Some years, Cherry and White Day has been similar to a large-scale music festival, with the football team’s annual scrimmage serving as the main stage while various other smaller acts, like the baseball and softball teams, perform on adjacent fields at the Ambler Sports Complex.
This year, the event has expanded to two campuses, with the football team highlighting the festivities with its scrimmage here on Main Campus at Edberg-Olson Hall. But just like all those music concerts, sometimes the main attraction isn’t always the best show.
Though it likely won’t draw a crowd like the football team will, the baseball team’s game against Charlotte, scheduled for 1 p.m. at the Ambler Sports Complex, is Cherry and White Day’s most unheralded show.
This is not meant to take away from the football team in any way. Football coach Al Golden has built excitement and optimism among fans of his football team. We all know that’s been no small task.
With that said, baseball coach Rob Valli – who, like Golden, happens to be in his fourth season with Temple – has led a transformation among the baseball program, which certainly deserves notice.
Though Saint Joseph’s knocked the baseball team out of first place in the Atlantic Ten Conference with a sweep in last Friday’s doubleheader, the Owls (13-17 overall) currently sit in second place with an 8-3 mark.
Temple hasn’t won a regular-season A-10 title since 1985, when longtime coach Skip Wilson’s program was just concluding its own Golden Era. Believe it or not, Temple consistently participated in the NCAA Tournament during the 1970s and 1980s, even finishing third in the College World Series in 1972.
But, by the time Valli took over in the fall of 2005, the Owls had finished above .500 and advanced to the NCAA Tournament just once in Wilson’s final 16 seasons at the helm.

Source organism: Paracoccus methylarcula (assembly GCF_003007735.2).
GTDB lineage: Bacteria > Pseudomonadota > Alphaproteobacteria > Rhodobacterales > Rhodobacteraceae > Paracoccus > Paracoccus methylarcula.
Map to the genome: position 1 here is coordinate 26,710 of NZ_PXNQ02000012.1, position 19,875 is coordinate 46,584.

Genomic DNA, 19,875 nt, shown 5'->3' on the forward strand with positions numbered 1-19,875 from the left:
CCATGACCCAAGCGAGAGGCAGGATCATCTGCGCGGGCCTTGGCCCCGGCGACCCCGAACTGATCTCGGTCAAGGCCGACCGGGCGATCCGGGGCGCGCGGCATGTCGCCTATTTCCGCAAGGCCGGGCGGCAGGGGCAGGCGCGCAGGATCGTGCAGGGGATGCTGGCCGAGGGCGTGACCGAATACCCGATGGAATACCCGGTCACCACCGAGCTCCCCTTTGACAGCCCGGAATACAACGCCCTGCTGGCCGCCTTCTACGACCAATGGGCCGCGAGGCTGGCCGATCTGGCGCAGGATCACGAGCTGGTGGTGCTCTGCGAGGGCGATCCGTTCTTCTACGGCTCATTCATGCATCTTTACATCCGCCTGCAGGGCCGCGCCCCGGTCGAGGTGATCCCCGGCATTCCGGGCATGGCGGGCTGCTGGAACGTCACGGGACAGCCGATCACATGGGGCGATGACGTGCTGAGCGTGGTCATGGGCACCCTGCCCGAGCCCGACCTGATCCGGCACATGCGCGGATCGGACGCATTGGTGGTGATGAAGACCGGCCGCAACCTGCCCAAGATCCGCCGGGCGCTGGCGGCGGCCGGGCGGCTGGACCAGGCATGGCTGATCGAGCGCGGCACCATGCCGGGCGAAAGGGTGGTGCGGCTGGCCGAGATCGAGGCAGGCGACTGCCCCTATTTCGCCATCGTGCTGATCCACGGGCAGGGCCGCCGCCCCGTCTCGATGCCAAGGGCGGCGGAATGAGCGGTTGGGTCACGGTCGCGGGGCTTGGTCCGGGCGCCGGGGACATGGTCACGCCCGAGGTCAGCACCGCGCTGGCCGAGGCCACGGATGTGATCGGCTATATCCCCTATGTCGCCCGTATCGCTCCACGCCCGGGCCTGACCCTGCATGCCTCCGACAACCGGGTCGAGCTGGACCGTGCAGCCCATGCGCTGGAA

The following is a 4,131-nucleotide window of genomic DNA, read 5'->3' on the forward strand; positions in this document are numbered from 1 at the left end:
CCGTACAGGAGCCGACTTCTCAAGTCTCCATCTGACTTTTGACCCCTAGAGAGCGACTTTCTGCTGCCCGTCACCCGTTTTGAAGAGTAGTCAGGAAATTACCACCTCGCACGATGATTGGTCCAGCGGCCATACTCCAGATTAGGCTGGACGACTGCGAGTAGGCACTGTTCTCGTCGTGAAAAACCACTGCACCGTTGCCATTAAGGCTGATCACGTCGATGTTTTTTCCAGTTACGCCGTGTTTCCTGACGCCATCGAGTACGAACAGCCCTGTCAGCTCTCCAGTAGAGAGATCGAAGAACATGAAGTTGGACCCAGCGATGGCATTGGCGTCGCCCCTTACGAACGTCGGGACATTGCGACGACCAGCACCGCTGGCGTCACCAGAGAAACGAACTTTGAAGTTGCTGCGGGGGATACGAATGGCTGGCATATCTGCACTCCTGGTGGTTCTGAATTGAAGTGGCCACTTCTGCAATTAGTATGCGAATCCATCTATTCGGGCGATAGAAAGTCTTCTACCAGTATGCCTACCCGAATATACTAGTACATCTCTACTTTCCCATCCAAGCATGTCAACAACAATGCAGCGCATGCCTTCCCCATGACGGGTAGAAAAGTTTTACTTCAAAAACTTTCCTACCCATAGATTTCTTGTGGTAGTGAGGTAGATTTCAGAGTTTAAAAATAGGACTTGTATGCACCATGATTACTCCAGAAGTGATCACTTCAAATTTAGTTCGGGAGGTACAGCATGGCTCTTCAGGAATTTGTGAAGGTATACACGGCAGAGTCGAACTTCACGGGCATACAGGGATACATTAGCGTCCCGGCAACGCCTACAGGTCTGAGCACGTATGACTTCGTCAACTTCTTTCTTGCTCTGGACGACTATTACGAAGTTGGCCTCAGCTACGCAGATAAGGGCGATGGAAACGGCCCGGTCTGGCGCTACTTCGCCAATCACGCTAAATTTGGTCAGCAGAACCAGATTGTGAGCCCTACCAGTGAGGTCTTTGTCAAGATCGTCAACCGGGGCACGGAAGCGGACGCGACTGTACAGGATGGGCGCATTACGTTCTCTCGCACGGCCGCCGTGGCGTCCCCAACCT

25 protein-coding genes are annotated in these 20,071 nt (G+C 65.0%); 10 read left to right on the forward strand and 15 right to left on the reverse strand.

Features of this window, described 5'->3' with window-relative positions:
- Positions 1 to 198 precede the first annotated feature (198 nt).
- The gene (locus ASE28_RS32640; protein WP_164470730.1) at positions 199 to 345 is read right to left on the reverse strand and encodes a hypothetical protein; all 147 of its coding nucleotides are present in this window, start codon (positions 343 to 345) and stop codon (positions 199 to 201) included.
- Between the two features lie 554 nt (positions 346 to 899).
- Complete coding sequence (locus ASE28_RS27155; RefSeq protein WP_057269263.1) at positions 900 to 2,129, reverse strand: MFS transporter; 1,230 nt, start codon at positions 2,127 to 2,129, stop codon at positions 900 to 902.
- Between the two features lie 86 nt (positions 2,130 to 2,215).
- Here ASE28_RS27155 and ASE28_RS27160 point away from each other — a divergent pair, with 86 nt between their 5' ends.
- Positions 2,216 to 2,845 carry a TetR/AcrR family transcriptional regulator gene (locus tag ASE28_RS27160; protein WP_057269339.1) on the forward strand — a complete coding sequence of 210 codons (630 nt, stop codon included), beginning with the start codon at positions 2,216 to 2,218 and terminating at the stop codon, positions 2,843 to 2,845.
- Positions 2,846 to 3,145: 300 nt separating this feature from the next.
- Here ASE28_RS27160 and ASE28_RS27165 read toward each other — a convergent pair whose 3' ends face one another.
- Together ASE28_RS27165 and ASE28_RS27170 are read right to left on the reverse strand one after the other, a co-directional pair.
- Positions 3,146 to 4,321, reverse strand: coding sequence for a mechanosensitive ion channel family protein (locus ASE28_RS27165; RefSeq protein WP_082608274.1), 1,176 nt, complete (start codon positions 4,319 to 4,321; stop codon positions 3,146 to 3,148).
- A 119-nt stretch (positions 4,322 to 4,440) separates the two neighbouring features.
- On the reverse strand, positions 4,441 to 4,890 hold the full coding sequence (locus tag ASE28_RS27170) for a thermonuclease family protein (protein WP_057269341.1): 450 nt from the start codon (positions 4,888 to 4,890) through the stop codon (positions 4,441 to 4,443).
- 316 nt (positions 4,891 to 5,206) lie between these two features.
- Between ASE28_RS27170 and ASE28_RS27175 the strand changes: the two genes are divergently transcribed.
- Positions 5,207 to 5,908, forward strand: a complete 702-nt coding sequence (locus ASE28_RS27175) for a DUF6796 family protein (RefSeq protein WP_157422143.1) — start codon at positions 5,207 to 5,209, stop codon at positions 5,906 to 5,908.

Under Valli, the Owls got (much) worse before they improved.
Much like Golden, he suffered through a painful rebuilding process, as the Owls posted their worst mark in program history (12-41) in 2006. Their box scores, the worst of which went to the tune of 35-1 and 23-4, made one wonder whether the opposing batters were hitting off a tee.
Thankfully for Valli, those days are gone.
Valli, who was a proven winner at Gloucester County College before coming to Temple, has the Owls playing some riveting baseball, and the season is heating up.
While the football team is busy running post routes and halfback draws in a glorified practice session, the baseball team will be taking on the pride of its conference, Charlotte.
Traveling to the Ambler campus can be a pain in the butt. However, if there’s any baseball game to get to this season, it’s one of them this weekend (the Owls and 49ers also face each other on Friday and Sunday).
Though the 49ers have struggled this season, they remain the class of the A-10, having won the last two A-10 Tournaments, spent time in the national rankings and qualified for two straight NCAA Tournaments.
The Niners might only be 5-7, but the weekend series is crucial for the Owls.
First, they need to recover from their recent five-game swoon, which featured their only three A-10 defeats.
Secondly, taking the series against Charlotte would not only further secure the Owls’ positioning at the top of the A-10 standings, but hand the Owls confidence. There’s nothing better for a team’s ego than beating the reigning champs.
If the Owls hope to win this year’s conference tourney and advance to their first NCAA Tournament since 2001, they’ll likely need to get by Charlotte in the postseason. If that scenario indeed plays out, it certainly helps to know you’ve topped them before.
While the baseball team hopes to beat a division rival Saturday, at Edberg-Olson Hall, the football team will only be beating itself (which, you may recall, it did three times in the regular season last year, too).
If you’re an avid football fan who digs the Xs and Os, enjoy the scrimmage. Just know the football team likely won’t be the only athletics team going deep on Saturday.
John Kopp can be reached at firstname.lastname@example.org.